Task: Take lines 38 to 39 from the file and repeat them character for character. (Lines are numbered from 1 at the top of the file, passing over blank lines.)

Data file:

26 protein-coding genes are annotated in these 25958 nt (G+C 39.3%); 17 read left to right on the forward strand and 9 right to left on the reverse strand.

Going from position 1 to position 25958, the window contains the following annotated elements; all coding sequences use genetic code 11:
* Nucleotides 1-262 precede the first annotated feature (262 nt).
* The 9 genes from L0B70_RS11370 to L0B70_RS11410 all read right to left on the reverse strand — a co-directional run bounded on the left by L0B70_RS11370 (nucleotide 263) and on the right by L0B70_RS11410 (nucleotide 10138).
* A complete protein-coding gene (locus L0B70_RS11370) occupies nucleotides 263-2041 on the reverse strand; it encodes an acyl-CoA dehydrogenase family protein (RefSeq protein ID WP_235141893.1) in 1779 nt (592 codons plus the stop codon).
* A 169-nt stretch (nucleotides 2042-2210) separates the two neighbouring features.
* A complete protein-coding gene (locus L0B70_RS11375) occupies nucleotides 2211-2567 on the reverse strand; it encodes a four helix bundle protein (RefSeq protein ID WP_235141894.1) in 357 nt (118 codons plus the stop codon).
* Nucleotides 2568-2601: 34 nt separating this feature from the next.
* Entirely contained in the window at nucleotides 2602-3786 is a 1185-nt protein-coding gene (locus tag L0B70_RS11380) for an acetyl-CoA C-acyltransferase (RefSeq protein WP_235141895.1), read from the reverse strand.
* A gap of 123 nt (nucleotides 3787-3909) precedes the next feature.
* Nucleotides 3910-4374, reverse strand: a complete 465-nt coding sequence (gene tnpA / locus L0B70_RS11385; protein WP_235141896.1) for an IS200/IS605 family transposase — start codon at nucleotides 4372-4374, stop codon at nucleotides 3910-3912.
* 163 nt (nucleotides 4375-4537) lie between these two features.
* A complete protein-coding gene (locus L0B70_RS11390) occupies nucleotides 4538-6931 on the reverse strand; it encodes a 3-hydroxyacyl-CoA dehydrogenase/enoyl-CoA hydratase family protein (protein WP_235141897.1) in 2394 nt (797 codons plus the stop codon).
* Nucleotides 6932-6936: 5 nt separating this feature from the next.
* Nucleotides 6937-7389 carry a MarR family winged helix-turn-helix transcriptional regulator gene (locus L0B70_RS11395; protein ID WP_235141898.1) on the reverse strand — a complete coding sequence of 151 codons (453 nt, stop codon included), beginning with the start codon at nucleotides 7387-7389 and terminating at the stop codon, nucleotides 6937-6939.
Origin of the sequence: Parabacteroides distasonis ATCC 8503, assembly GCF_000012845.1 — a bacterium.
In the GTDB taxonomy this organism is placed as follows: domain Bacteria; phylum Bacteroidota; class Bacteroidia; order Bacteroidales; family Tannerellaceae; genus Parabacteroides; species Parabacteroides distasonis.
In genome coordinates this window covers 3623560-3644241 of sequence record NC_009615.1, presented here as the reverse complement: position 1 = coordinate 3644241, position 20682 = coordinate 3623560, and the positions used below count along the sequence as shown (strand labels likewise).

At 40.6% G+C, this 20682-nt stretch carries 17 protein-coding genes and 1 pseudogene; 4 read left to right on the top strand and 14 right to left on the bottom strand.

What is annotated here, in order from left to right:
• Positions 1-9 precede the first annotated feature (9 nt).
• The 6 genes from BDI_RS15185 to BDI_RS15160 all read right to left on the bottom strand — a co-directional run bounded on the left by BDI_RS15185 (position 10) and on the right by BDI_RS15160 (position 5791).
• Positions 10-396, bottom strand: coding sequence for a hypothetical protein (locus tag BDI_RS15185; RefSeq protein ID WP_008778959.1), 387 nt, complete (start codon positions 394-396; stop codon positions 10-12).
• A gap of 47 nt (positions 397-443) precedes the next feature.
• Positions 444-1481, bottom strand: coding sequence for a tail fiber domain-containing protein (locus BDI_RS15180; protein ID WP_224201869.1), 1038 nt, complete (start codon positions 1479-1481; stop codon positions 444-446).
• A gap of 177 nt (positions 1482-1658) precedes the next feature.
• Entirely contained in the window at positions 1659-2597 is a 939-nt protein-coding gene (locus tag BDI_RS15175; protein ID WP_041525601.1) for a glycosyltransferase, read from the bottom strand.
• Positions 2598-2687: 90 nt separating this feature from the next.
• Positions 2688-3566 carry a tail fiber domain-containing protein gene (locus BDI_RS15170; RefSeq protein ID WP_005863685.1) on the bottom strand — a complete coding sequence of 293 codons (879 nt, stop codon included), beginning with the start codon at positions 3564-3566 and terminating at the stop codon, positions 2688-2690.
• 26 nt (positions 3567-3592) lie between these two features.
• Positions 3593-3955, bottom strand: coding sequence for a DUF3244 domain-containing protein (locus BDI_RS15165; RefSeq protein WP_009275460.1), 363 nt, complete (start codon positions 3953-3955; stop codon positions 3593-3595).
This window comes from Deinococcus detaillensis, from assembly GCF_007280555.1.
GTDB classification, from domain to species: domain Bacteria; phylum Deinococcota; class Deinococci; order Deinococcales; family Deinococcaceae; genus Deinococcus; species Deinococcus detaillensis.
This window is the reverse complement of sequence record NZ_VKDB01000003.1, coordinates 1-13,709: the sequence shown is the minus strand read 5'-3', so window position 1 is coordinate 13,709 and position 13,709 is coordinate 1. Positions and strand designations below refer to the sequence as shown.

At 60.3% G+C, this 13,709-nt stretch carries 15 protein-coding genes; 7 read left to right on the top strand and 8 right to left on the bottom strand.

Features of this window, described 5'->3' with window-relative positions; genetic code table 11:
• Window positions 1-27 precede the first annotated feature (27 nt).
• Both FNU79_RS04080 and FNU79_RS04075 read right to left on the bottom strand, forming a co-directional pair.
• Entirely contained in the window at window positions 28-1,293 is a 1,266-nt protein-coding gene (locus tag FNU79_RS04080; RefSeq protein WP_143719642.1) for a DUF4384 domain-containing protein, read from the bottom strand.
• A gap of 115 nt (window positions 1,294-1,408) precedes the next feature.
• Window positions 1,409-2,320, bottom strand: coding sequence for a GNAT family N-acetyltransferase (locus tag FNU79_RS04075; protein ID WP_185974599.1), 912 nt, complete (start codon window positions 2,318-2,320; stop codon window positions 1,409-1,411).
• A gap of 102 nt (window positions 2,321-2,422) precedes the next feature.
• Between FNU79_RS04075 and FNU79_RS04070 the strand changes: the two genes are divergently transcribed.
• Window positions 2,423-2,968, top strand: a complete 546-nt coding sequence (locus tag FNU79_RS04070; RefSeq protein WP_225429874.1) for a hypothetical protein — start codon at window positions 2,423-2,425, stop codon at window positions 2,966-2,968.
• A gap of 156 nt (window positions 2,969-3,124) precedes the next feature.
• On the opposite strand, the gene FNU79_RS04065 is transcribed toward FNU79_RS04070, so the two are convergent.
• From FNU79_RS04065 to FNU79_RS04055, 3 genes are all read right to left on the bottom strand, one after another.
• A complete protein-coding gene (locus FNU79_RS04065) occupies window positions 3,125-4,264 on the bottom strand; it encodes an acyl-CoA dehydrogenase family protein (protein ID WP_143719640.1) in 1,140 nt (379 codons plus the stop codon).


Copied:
• Both FNU79_RS04080 and FNU79_RS04075 read right to left on the bottom strand, forming a co-directional pair.
• Entirely contained in the window at window positions 28-1,293 is a 1,266-nt protein-coding gene (locus tag FNU79_RS04080; RefSeq protein WP_143719642.1) for a DUF4384 domain-containing protein, read from the bottom strand.